This month, our Renewable Energy Artworks series continues with a focus on a German wind turbine manufacturer that supports local artists to use its turbines as an artistic canvas.
When I first sat down to write this post, I intended to describe the background story of how three musicians ended up on top of a wind turbine in eastern Québec, through a collaboration between the international world music festival, Festival musique du bout du monde, and the wind energy think-tank TechnoCentre éolien.
Watch this sublime sunrise concert 80 meters above the ground – the first in the world – in the autumn-tinged mountains of Québec’s magnificent Gaspé peninsula that juts out into the Gulf of Saint Lawrence:
The three musicians from the coastal city of Gaspé are, left to right, Yvette Thériault (accordion), Balby Gadho (djembé) and Justin Garneau (oud). Secured to the top of a Senvion nacelle via (hidden) security harnesses, the trio performs an original composition by Mr. Garneau entitled Le 15ième lever du soleil (The 15th sunrise), inspired by Indian and North African music.
As I researched this post however, I discovered that these artists were not the first to use a wind turbine as an artistic canvas. Artists in Portugal and Australia have also collaborated with their local wind industry to create original works of art that, ultimately, will shift the public’s perception of the beauty and promise of wind energy in a rapidly changing world.
The common link between these three groups of international artists – in Québec, in Portugal and in Australia – is the German turbine manufacturer, Senvion.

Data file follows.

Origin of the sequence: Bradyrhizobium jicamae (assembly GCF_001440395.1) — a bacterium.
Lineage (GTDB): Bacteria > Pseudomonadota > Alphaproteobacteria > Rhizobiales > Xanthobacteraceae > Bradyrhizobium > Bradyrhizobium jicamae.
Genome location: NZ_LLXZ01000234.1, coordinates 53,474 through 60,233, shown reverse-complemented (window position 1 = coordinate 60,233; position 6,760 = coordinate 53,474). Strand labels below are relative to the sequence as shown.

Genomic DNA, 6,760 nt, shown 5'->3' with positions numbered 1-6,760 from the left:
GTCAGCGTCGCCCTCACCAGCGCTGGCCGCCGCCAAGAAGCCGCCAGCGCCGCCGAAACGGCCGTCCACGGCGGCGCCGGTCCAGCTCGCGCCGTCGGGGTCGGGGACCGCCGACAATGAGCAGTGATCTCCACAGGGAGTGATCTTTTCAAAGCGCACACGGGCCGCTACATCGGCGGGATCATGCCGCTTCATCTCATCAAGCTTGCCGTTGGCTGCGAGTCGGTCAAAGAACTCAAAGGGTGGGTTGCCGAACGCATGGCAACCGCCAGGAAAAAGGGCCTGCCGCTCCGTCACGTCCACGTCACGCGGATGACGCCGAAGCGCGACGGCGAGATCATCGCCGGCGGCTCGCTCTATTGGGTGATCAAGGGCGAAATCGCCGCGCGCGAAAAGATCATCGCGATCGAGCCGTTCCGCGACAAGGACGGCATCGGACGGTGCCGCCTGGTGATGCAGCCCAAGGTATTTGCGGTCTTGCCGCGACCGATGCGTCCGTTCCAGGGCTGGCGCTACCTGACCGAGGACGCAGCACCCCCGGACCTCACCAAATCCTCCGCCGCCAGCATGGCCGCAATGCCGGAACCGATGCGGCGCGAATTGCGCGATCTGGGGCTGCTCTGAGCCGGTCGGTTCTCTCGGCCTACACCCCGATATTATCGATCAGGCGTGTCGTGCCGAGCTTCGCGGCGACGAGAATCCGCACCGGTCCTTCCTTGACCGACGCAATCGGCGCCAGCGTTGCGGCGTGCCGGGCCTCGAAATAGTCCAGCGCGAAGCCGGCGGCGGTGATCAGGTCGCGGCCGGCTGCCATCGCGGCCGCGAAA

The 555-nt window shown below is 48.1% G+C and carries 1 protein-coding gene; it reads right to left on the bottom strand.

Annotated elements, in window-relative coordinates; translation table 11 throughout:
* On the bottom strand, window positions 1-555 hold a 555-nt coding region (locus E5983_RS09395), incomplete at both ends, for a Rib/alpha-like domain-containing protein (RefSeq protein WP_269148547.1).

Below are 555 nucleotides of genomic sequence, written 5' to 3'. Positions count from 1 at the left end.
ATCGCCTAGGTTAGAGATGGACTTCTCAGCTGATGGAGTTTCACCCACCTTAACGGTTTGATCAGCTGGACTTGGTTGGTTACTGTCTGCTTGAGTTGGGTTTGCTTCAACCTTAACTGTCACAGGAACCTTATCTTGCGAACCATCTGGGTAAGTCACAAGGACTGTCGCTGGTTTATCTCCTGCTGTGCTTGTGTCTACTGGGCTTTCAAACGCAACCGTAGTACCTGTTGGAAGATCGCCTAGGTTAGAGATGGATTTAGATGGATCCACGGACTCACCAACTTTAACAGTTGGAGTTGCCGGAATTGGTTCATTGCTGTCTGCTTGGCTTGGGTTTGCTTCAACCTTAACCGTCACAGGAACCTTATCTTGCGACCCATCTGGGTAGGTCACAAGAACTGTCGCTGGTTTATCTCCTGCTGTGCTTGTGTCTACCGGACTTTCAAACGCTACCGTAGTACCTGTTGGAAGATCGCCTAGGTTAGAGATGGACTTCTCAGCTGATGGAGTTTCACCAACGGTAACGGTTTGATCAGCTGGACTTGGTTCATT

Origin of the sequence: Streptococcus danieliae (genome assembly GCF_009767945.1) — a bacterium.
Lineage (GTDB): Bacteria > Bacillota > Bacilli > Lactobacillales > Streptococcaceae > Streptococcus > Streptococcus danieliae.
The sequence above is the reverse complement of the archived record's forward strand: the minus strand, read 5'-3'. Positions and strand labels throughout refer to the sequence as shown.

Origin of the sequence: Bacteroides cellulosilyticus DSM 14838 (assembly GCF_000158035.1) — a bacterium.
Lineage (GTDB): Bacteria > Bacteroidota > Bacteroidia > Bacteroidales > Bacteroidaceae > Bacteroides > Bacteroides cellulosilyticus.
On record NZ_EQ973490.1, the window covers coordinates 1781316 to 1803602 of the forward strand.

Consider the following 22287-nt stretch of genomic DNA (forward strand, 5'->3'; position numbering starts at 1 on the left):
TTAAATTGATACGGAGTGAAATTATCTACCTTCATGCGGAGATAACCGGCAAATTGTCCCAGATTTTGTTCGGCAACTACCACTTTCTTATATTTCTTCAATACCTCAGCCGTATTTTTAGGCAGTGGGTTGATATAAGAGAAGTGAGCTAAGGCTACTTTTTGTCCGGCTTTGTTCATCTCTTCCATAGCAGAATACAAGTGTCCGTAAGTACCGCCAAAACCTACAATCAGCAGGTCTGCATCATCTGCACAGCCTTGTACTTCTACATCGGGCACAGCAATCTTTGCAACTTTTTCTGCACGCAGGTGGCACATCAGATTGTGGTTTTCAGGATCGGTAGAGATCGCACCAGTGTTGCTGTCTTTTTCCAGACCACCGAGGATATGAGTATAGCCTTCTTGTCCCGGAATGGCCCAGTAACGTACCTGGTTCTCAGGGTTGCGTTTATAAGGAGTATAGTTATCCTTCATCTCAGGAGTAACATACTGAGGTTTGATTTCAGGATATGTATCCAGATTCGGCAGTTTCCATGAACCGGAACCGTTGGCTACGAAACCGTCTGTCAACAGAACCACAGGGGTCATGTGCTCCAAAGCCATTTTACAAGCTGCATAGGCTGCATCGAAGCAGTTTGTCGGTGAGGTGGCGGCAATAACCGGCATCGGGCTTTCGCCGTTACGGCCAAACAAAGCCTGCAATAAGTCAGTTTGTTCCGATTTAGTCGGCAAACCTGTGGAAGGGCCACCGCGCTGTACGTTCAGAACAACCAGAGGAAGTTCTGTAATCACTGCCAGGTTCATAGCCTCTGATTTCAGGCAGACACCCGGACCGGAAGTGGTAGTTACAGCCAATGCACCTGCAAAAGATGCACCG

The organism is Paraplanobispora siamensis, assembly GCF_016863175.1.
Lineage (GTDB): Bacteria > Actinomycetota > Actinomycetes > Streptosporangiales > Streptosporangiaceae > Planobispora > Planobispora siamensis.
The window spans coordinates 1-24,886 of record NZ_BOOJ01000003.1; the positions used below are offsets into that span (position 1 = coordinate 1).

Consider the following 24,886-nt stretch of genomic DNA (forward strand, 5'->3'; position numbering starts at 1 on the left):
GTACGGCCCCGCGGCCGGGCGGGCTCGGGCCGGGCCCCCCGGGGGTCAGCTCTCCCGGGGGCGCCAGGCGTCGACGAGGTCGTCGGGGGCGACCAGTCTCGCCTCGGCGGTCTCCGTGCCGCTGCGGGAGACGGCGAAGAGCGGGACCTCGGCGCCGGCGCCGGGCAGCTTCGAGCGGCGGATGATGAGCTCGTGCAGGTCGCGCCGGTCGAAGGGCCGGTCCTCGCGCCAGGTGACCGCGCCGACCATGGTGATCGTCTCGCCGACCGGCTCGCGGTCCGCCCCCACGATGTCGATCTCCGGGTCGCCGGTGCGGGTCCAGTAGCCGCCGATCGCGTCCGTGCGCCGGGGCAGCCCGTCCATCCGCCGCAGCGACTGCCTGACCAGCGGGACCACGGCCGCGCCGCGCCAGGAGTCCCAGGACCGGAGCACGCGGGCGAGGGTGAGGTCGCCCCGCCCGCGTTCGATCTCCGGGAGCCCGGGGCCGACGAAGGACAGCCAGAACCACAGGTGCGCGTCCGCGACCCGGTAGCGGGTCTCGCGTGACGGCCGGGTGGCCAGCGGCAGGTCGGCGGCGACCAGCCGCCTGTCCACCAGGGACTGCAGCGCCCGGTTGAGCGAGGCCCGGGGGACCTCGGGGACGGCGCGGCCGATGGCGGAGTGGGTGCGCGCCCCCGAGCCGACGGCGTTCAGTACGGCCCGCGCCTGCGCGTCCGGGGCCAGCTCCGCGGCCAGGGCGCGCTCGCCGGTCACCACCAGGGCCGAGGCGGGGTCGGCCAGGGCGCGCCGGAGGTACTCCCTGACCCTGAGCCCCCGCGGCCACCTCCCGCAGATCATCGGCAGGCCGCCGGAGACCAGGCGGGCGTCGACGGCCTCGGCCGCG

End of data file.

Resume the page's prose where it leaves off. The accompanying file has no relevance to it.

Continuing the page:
Senvion has distinguished itself from other turbine manufacturers through its avant-garde and proactive community engagement strategy that has resulted in, among other things, bold and vibrant artworks that serve as icons of a new era.
For example, in 2016 Senvion commissioned two of Portugal’s most internationally renowned artists, Joana Vasconcelos and Vhils, to paint two 100-meter Senvion wind turbines for the 171.2 MW Âncora Wind farm in northern Portugal.
In my humble opinion, these are the most beautiful wind turbines in the world.
The video below describes Senvion’s WindArt project in Portugal:
In Australia, two 69-meter Senvion wind turbines were painted between 2013 and 2014 at Australia’s first community-owned wind farm – Hepburn Wind – by Melbourne artists Ghostpatrol (David Booth) and Bonsai. Watch the video below documenting the completion of the second turbine, which coincided with a “Sleep under the stars” family camping event at the wind farm:
I look forward to the day when more and more artists will be commissioned by the renewable energy sector – solar, wind, geothermal, hydro, biomass, biogas – to add their voices and vision of what our post-carbon world will look like.
Disclaimer: Over the past five years, I have worked as a contract photographer for Senvion on several of its Canadian wind projects, including four community wind projects: Viger-Denonville and Mesgi’g Ugju’s’n in Québec, and Gunn’s Hill and Oxley in Ontario. Even though these projects do not include any turbines painted by local artists, they are all majestically beautiful to me. They give me hope for the future. For my daughter’s future.
Joan Sullivan is a renewable energy photographer based in Québec, Canada. Since 2009, Joan has focused her cameras (and more recently her drones) exclusively on solutions to climate change. She is convinced that the inevitable transition to a 100% clean energy economy will happen faster – and within our lifetimes – by creating positive images and stories that help us visualize and embrace what a post-carbon future will look like. Joan collaborates frequently with filmmakers on documentary films that explore the human side of the energy transition. She is currently working on a photo book about the energy transition. Her renewable energy photos have been exhibited in group shows in Canada and the UK. You can find Joan on Twitter and Instagram.